While controls like steering wheels and pedals have existed since the invention of cars, other controls have developed and adapted to the demands of drivers. For example, manual transmissions became less common as technology relating to semi-automatic and automatic transmissions advanced.
Earlier versions of headlights and signal lights were fueled by acetylene or oil. Acetylene was preferred to oil, because its flame is resistant to both wind and rain. Acetylene headlights were popular until 1898, when the first electric headlights were introduced.
The first automobiles were steered with a tiller. The steering wheel was first used when Alfred Vacheron competed in the 1894 Paris–Rouen motor race in a Panhard et Levassor. In 1898, steering wheels became a standard feature of Panhard et Levassor cars. They were introduced in the U.S. by Packard in 1899.
Power steering helps drivers steer by augmenting the driver's steering effort. Power steering has used hydraulics to reduce a driver's steering effort. However, hydraulic steering is being replaced by electric power steering, because it eliminates the hydraulic pump, and increases fuel efficiency.
Foot pedals are levers that are activated by the driver's feet to control certain aspects of the vehicle's operation. Pedals usually hang from the bulkhead on smaller vehicles, while typically standing on the floor in heavy-duty vehicles. Regardless of where the pedals are mounted, the arrangement is the same for both right- and left-hand traffic. The following pedals are positioned in left-to-right order:
- parking brake pedal (replaces the hand lever in some automatic transmission vehicles)
- clutch pedal (if the vehicle is not equipped with automatic transmission)
- brake pedal
- throttle (controls fuel and air supply to the engine and is also known as the "accelerator" or "gas pedal") The accelerator has a fail-safe design – a spring, which returns it to the idle position when not depressed by the driver.
Normally the throttle and brake are operated by the right foot, while the clutch is operated by the left foot. In the US, drivers who mistake the accelerator for the brake, leading to sudden unintended acceleration, cause 16,000 accidents per year. However, there are drivers who practice left-foot braking.
Vehicles that generate power with an internal combustion engine (ICE) are generally equipped with a transmission or gearbox to change the speed-torque ratio and the direction of travel. This does not usually apply to electric vehicles because their motors can drive the vehicle both forward and backward from zero speed. In some four-wheel drive vehicles there is a gear lever that engages a low-ratio gearbox. Other levers may switch between two- and four-wheel drive and differential locks.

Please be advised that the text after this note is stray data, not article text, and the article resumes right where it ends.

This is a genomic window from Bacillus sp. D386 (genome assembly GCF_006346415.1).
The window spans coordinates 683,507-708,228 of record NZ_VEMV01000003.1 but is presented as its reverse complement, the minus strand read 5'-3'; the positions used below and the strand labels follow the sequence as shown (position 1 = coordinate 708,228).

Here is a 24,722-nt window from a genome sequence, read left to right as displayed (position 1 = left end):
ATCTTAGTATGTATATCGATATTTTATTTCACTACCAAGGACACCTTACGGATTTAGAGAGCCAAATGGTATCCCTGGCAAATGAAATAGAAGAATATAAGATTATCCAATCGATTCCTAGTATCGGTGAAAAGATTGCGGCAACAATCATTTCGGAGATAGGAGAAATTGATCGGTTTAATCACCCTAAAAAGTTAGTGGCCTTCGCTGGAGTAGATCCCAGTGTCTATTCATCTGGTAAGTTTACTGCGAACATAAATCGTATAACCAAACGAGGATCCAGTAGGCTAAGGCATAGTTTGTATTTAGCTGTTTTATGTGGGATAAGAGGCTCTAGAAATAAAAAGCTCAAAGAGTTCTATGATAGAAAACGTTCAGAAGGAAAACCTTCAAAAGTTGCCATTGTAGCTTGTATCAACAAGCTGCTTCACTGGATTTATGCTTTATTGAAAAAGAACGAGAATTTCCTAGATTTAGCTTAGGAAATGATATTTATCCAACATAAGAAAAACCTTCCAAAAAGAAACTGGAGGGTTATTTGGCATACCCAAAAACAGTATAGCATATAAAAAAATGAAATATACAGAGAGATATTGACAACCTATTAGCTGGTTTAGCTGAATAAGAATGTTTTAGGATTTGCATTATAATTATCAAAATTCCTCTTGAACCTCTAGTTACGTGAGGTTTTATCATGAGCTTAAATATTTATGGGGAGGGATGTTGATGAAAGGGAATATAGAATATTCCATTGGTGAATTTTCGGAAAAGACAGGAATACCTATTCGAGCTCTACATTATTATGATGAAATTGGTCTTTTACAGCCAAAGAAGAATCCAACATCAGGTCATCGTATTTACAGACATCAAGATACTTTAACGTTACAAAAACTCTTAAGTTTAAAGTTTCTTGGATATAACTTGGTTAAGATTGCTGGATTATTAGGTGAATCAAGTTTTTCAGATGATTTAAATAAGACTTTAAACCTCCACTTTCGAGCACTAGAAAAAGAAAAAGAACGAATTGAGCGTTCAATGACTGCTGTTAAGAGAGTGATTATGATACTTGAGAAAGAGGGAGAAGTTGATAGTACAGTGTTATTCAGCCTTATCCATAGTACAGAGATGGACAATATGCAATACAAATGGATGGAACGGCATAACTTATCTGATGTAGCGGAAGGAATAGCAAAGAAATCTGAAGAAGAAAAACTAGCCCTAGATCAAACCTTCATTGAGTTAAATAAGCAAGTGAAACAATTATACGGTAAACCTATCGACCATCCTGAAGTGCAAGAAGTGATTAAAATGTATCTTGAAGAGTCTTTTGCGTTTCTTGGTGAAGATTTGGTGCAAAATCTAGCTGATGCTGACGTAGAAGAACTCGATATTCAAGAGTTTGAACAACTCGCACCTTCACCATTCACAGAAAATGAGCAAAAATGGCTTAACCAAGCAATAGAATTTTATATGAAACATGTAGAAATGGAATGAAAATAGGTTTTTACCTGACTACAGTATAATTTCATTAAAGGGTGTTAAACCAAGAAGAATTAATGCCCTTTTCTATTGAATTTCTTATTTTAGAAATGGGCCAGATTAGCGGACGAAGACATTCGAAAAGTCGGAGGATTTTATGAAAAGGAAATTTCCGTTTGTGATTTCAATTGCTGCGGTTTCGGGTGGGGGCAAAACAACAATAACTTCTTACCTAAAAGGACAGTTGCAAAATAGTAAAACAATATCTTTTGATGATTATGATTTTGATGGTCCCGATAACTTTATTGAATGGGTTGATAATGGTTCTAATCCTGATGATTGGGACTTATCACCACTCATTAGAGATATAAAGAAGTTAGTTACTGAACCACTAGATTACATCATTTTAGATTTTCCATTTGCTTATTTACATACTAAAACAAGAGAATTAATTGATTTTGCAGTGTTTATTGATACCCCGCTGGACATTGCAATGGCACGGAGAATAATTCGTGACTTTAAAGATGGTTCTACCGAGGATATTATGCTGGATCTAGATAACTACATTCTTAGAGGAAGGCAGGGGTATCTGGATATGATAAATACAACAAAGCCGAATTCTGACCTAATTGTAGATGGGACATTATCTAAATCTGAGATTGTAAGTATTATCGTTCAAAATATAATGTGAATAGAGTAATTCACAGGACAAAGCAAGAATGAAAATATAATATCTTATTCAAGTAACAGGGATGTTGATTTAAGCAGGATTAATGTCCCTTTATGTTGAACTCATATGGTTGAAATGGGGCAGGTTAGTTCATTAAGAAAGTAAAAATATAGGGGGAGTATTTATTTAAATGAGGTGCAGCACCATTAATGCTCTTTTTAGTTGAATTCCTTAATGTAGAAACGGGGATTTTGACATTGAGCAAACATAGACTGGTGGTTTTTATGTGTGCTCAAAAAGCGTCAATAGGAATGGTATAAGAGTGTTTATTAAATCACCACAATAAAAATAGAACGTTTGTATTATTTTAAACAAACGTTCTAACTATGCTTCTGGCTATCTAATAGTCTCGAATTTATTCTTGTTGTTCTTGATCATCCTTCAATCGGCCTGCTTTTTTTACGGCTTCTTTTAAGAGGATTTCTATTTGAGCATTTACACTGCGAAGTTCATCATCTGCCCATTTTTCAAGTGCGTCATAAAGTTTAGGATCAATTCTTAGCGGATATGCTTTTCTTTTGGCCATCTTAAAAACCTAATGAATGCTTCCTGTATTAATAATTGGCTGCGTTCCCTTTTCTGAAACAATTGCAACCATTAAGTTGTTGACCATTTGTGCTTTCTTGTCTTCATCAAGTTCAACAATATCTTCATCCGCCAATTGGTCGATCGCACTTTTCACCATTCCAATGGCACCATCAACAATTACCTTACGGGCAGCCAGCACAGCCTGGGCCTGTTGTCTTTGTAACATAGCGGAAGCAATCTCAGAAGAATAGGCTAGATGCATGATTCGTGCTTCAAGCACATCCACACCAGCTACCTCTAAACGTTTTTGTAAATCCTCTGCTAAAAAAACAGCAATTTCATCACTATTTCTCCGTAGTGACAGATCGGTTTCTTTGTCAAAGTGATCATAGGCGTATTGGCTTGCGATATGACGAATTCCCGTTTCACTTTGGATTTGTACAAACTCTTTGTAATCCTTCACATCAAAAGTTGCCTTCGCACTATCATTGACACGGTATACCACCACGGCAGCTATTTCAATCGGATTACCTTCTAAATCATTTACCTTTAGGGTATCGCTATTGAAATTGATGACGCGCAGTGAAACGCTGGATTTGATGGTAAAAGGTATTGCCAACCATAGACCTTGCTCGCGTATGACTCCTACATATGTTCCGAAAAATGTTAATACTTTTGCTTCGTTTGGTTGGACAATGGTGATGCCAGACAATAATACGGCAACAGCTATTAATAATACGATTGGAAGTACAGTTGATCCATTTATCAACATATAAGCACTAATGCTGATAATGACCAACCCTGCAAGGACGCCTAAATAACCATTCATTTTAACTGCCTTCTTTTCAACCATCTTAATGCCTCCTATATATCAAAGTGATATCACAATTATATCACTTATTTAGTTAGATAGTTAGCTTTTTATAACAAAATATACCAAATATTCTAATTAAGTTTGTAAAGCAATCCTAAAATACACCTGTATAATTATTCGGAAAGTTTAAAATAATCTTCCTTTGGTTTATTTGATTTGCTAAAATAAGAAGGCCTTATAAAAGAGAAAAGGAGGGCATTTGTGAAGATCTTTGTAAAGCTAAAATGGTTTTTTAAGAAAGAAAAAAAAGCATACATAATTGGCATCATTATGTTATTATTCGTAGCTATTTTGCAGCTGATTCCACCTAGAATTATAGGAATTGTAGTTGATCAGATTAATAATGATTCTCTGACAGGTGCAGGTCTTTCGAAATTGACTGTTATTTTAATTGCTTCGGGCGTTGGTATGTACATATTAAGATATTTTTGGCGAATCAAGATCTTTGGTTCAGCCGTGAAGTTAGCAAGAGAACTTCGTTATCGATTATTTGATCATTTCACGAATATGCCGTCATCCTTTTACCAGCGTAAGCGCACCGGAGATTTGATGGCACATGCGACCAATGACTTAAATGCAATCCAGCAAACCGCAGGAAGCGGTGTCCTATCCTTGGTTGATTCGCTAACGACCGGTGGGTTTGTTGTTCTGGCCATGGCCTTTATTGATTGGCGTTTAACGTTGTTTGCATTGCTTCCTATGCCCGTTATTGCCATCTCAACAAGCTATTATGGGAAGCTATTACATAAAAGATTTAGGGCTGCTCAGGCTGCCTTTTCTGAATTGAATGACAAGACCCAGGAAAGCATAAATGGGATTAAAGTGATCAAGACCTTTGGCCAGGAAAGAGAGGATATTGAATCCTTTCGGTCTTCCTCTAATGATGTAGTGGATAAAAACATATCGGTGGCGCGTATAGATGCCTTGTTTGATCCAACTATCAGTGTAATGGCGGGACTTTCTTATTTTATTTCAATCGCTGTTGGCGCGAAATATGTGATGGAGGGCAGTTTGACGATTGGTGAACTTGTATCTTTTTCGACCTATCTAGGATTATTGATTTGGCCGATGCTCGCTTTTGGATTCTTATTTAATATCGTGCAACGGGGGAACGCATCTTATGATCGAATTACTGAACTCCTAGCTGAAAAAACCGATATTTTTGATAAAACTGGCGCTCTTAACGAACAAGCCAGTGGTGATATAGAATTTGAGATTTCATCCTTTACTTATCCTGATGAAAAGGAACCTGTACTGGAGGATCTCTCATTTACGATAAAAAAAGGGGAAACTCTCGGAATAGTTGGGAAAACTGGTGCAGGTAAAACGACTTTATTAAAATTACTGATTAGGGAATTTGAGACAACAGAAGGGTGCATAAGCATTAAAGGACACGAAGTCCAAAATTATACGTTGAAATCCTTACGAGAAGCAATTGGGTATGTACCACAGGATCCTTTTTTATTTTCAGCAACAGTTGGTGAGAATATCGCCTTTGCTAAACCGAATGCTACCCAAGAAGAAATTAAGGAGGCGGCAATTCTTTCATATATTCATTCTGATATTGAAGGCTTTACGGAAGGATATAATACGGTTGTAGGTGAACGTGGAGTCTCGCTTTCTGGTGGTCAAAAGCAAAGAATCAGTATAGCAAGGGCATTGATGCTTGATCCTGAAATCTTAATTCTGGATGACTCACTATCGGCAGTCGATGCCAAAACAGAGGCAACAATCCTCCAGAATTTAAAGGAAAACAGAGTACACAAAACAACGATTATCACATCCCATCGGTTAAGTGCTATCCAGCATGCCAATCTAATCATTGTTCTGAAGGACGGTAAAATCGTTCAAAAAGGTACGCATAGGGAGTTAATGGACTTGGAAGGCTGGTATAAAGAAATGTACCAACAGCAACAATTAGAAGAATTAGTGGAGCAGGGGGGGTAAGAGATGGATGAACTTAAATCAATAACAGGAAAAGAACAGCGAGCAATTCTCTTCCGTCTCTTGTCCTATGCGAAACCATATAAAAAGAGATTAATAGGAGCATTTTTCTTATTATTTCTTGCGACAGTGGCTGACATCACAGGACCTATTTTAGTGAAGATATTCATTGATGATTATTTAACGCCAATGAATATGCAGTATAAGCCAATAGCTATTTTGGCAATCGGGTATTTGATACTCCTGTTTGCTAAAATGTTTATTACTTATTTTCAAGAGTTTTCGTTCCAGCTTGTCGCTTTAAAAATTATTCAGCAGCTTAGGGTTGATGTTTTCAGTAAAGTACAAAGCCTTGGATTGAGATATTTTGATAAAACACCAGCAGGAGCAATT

Some cars have a freewheel that disengages the driveshaft from the driven shaft. This happens when the driven shaft rotates faster than the driveshaft. For example, Saab used a freewheel system in the Saab 96 V4 and early Saab 99 for better fuel efficiency. It was also used in Saab's two-stroke models at the cost of engine braking. Some cars, such as the Rover P4, include a manual switch to engage or disengage the freewheel.
Manual transmission is also known as a manual gearbox, stick shift, standard, and stick. Most automobile manual transmissions have several gear ratios that are chosen by locking selected gear pairs to the output shaft inside the transmission. Manual transmissions feature a driver-operated clutch and gear stick. Historically, cars had a manual overdrive switch.
The desire for driver convenience led to the widespread implementation of the semi-automatic transmission, automatic transmission and continuously variable transmission (CVT). Some automatic transmission vehicles have extra controls that modify the choices made by the transmission system. These controls depend on the engine and road speed. Automatic transmissions generally have a straight pattern, beginning at the most forward position with park, and running through reverse, neutral, drive, and then to the lower gears.
Signals and lighting
Cars have controls for headlamps, fog lamps, turn signals, and other automotive lighting. Turn signals are activated by the driver to alert other drivers of their intent to turn or change lanes. While the modern turn signal was patented in 1938, electric turn-signal lights date back to 1907.